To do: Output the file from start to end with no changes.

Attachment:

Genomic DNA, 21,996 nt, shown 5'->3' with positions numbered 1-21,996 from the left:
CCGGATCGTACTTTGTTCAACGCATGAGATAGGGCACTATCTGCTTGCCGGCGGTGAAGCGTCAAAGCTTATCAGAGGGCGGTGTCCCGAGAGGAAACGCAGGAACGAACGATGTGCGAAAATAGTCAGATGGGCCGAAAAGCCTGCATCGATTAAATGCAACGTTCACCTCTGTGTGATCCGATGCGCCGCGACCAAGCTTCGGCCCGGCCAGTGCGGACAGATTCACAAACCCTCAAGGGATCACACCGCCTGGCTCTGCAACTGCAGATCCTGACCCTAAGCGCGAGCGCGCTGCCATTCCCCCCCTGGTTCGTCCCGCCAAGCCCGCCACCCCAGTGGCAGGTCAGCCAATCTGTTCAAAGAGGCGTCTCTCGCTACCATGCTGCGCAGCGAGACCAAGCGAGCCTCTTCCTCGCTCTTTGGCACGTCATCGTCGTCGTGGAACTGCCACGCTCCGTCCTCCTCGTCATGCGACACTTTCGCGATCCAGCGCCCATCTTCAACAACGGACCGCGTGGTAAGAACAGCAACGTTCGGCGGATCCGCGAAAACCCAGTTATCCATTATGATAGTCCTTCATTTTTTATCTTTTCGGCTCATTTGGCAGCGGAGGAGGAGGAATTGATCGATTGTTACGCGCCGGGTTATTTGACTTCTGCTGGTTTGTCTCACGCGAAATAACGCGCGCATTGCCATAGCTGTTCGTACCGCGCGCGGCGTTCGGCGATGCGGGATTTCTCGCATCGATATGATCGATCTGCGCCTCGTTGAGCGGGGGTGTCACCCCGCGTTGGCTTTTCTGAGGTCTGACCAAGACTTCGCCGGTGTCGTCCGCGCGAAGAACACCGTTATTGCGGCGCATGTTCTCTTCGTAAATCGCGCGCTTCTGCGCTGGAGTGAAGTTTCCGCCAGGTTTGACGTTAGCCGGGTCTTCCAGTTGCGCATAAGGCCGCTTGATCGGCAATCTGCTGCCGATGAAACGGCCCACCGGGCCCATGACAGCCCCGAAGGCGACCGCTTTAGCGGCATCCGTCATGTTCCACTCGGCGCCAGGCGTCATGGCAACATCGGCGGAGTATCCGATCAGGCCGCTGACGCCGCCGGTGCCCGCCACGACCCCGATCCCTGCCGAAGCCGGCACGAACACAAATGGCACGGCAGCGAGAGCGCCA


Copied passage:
Genomic DNA, 21,996 nt, shown 5'->3' with positions numbered 1-21,996 from the left:
CCGGATCGTACTTTGTTCAACGCATGAGATAGGGCACTATCTGCTTGCCGGCGGTGAAGCGTCAAAGCTTATCAGAGGGCGGTGTCCCGAGAGGAAACGCAGGAACGAACGATGTGCGAAAATAGTCAGATGGGCCGAAAAGCCTGCATCGATTAAATGCAACGTTCACCTCTGTGTGATCCGATGCGCCGCGACCAAGCTTCGGCCCGGCCAGTGCGGACAGATTCACAAACCCTCAAGGGATCACACCGCCTGGCTCTGCAACTGCAGATCCTGACCCTAAGCGCGAGCGCGCTGCCATTCCCCCCCTGGTTCGTCCCGCCAAGCCCGCCACCCCAGTGGCAGGTCAGCCAATCTGTTCAAAGAGGCGTCTCTCGCTACCATGCTGCGCAGCGAGACCAAGCGAGCCTCTTCCTCGCTCTTTGGCACGTCATCGTCGTCGTGGAACTGCCACGCTCCGTCCTCCTCGTCATGCGACACTTTCGCGATCCAGCGCCCATCTTCAACAACGGACCGCGTGGTAAGAACAGCAACGTTCGGCGGATCCGCGAAAACCCAGTTATCCATTATGATAGTCCTTCATTTTTTATCTTTTCGGCTCATTTGGCAGCGGAGGAGGAGGAATTGATCGATTGTTACGCGCCGGGTTATTTGACTTCTGCTGGTTTGTCTCACGCGAAATAACGCGCGCATTGCCATAGCTGTTCGTACCGCGCGCGGCGTTCGGCGATGCGGGATTTCTCGCATCGATATGATCGATCTGCGCCTCGTTGAGCGGGGGTGTCACCCCGCGTTGGCTTTTCTGAGGTCTGACCAAGACTTCGCCGGTGTCGTCCGCGCGAAGAACACCGTTATTGCGGCGCATGTTCTCTTCGTAAATCGCGCGCTTCTGCGCTGGAGTGAAGTTTCCGCCAGGTTTGACGTTAGCCGGGTCTTCCAGTTGCGCATAAGGCCGCTTGATCGGCAATCTGCTGCCGATGAAACGGCCCACCGGGCCCATGACAGCCCCGAAGGCGACCGCTTTAGCGGCATCCGTCATGTTCCACTCGGCGCCAGGCGTCATGGCAACATCGGCGGAGTATCCGATCAGGCCGCTGACGCCGCCGGTGCCCGCCACGACCCCGATCCCTGCCGAAGCCGGCACGAACACAAATGGCACGGCAGCGAGAGCGCCA